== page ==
Canadian history, Native peoples history, Criticism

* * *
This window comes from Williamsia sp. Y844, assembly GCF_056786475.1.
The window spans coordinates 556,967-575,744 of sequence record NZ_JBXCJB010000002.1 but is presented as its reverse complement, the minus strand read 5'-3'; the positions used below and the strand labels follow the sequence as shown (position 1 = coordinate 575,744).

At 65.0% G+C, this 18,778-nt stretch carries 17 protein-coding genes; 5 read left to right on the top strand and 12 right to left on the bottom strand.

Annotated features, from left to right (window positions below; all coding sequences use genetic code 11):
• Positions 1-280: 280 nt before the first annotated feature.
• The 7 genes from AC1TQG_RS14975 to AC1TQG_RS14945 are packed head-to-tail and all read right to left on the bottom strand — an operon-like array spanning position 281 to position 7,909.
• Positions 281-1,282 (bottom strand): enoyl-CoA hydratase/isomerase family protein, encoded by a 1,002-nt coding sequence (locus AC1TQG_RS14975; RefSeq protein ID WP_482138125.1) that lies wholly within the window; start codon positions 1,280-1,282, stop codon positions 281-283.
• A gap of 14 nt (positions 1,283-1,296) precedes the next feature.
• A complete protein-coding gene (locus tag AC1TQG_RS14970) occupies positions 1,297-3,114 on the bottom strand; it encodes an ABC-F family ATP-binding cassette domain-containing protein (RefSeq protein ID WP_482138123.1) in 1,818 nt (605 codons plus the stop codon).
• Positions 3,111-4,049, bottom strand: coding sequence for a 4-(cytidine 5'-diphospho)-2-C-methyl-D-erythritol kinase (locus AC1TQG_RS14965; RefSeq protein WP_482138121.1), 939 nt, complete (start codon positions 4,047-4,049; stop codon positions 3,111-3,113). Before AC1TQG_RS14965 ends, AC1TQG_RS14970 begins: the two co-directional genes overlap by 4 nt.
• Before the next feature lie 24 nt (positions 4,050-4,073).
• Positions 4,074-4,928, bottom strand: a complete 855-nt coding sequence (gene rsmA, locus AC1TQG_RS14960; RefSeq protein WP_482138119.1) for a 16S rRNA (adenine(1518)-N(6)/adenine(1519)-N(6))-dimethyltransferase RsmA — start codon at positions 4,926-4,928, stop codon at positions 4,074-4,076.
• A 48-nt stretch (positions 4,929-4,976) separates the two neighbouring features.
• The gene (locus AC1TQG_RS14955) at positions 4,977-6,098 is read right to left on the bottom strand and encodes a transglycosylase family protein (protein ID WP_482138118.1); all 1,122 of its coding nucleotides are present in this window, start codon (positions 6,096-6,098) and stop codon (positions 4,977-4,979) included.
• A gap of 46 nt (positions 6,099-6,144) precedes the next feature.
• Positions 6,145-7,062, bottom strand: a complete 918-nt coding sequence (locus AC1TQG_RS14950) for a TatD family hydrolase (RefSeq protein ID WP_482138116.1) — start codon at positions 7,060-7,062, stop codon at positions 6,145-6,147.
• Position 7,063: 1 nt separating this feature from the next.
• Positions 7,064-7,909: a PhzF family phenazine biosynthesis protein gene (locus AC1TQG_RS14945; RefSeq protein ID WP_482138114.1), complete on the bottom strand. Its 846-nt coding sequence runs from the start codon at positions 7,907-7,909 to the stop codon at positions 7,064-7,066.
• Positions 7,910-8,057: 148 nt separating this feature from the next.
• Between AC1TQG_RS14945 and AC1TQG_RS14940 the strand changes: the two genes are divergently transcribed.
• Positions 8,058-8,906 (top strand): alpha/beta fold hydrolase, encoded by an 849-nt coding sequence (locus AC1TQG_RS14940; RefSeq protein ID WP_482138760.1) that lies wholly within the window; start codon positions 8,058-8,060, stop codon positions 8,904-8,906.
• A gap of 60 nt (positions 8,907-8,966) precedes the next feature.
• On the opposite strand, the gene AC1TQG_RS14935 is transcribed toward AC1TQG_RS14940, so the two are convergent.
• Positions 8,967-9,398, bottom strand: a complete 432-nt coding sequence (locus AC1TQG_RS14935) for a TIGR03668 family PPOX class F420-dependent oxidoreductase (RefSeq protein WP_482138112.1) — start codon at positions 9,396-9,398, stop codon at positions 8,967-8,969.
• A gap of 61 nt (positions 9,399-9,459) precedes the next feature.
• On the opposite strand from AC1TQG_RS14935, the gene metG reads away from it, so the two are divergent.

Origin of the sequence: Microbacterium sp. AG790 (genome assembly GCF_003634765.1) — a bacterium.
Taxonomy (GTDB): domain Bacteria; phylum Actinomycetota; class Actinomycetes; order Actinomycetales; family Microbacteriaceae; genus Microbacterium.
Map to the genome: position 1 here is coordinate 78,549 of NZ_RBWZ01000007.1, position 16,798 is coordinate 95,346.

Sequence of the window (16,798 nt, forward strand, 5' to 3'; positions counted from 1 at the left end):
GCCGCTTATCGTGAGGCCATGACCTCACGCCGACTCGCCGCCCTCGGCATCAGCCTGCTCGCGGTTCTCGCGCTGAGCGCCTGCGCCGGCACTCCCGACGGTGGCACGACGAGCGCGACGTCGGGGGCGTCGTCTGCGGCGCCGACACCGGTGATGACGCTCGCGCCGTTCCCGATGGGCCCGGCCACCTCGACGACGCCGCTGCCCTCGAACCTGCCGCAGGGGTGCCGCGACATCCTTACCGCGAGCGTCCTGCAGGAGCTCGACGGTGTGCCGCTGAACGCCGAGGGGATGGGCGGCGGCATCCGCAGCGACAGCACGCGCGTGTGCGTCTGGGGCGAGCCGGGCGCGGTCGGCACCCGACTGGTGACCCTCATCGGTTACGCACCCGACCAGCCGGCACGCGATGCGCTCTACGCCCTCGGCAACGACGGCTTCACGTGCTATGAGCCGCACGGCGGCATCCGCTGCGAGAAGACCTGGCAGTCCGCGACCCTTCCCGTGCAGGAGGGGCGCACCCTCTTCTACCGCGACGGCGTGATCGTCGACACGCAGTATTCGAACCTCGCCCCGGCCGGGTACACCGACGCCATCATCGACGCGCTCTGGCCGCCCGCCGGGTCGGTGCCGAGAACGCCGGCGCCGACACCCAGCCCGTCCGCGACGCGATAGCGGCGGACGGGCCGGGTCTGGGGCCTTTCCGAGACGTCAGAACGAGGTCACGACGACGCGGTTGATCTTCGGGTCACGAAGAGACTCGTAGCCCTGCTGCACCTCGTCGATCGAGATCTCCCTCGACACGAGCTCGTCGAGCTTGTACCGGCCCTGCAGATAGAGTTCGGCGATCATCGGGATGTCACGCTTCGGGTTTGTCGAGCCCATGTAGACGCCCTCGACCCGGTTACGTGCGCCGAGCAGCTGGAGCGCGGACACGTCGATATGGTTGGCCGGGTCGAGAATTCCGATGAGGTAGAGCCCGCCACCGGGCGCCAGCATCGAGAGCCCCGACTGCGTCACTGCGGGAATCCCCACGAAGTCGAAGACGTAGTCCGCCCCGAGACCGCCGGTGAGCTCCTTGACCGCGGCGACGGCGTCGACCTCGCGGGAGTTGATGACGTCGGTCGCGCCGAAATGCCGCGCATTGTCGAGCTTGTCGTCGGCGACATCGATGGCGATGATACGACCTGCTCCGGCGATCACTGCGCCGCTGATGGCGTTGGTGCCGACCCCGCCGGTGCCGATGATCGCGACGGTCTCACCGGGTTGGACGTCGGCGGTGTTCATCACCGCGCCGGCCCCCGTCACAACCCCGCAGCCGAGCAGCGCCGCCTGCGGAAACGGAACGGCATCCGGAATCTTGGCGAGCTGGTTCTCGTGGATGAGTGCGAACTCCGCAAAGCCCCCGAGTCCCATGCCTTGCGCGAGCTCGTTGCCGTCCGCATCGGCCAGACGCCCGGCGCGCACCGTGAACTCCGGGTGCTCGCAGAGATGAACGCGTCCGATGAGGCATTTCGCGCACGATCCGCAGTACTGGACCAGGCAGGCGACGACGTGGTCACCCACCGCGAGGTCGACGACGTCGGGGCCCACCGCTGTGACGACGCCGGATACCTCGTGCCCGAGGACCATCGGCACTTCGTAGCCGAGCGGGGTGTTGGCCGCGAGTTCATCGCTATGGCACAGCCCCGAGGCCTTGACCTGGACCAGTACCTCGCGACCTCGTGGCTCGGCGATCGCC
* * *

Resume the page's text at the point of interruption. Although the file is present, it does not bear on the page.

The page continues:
Disparity and division in religion, technology and ideology have characterized relations between English-Canadian and Indian cultures through-out Canada's history. From the earliest declaration of white territorial ownership to the current debate on aboriginal rights, red man and white man have… had opposing principles and perspectives. The most common 'solutions' imposed on these conflicts by white men have relegated the Indian to the fringes of white society and consciousness. This survey of English-Canadian literature is the first comprehensive examination of a tradition in which white writers turn to the Indian and his culture for standards and models by which they can measure their own values and goals; for patterns of cultural destruction, transformation, and survival; and for sources of native heroes and indigenous myths. Leslie Monkman examines images of the Indian as they appear in works raning from Robert Rogers' Ponteach, or The Savages of America (1766) to Robertson Davies' 'Pontiac and the Green Man' (1977), demonstrating how English-Canadian writers have illuminated their own world through reference to Indian culture. The Indian has been seen as an antagonist, as a superior alternative, as a member of a vanishing and lamented race, and as a hero and the source of the new myths. Although white/Indian tension often lies in apparently irreconcilable opposites, Monkman finds in the literature surveyed complementary images reflecting a common humanity.This is an important contribution to a hitherto unexplored area of Canadian literature in English which should give rise to further elaboration of this major theme.